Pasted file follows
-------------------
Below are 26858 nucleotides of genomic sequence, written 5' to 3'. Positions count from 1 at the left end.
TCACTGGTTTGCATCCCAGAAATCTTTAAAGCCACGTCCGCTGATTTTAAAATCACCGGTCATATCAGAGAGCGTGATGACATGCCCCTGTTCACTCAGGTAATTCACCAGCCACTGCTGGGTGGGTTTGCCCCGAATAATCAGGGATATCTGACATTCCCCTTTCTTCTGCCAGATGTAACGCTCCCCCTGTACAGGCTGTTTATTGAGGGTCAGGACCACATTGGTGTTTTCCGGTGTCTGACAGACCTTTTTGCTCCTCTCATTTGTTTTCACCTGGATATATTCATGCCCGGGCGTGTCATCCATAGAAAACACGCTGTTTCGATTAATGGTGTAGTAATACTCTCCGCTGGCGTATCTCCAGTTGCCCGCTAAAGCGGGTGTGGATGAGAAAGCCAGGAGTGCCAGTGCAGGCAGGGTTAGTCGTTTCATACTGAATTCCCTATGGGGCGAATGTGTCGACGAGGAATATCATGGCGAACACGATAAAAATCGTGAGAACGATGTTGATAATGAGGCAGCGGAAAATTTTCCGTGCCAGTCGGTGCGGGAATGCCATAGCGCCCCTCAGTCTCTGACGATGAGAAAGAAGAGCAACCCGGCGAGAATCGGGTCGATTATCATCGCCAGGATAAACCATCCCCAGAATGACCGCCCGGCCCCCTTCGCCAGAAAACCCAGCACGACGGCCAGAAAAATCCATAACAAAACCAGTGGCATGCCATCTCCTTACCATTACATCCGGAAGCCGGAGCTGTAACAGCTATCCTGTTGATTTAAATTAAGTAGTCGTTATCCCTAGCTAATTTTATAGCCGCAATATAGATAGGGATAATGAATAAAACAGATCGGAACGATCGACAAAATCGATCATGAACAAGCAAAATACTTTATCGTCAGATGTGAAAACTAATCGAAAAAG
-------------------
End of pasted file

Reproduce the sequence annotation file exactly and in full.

Below are 26858 nucleotides of genomic sequence, written 5' to 3'. Positions count from 1 at the left end.
TCACTGGTTTGCATCCCAGAAATCTTTAAAGCCACGTCCGCTGATTTTAAAATCACCGGTCATATCAGAGAGCGTGATGACATGCCCCTGTTCACTCAGGTAATTCACCAGCCACTGCTGGGTGGGTTTGCCCCGAATAATCAGGGATATCTGACATTCCCCTTTCTTCTGCCAGATGTAACGCTCCCCCTGTACAGGCTGTTTATTGAGGGTCAGGACCACATTGGTGTTTTCCGGTGTCTGACAGACCTTTTTGCTCCTCTCATTTGTTTTCACCTGGATATATTCATGCCCGGGCGTGTCATCCATAGAAAACACGCTGTTTCGATTAATGGTGTAGTAATACTCTCCGCTGGCGTATCTCCAGTTGCCCGCTAAAGCGGGTGTGGATGAGAAAGCCAGGAGTGCCAGTGCAGGCAGGGTTAGTCGTTTCATACTGAATTCCCTATGGGGCGAATGTGTCGACGAGGAATATCATGGCGAACACGATAAAAATCGTGAGAACGATGTTGATAATGAGGCAGCGGAAAATTTTCCGTGCCAGTCGGTGCGGGAATGCCATAGCGCCCCTCAGTCTCTGACGATGAGAAAGAAGAGCAACCCGGCGAGAATCGGGTCGATTATCATCGCCAGGATAAACCATCCCCAGAATGACCGCCCGGCCCCCTTCGCCAGAAAACCCAGCACGACGGCCAGAAAAATCCATAACAAAACCAGTGGCATGCCATCTCCTTACCATTACATCCGGAAGCCGGAGCTGTAACAGCTATCCTGTTGATTTAAATTAAGTAGTCGTTATCCCTAGCTAATTTTATAGCCGCAATATAGATAGGGATAATGAATAAAACAGATCGGAACGATCGACAAAATCGATCATGAACAAGCAAAATACTTTATCGTCAGATGTGAAAACTAATCGAAAAAG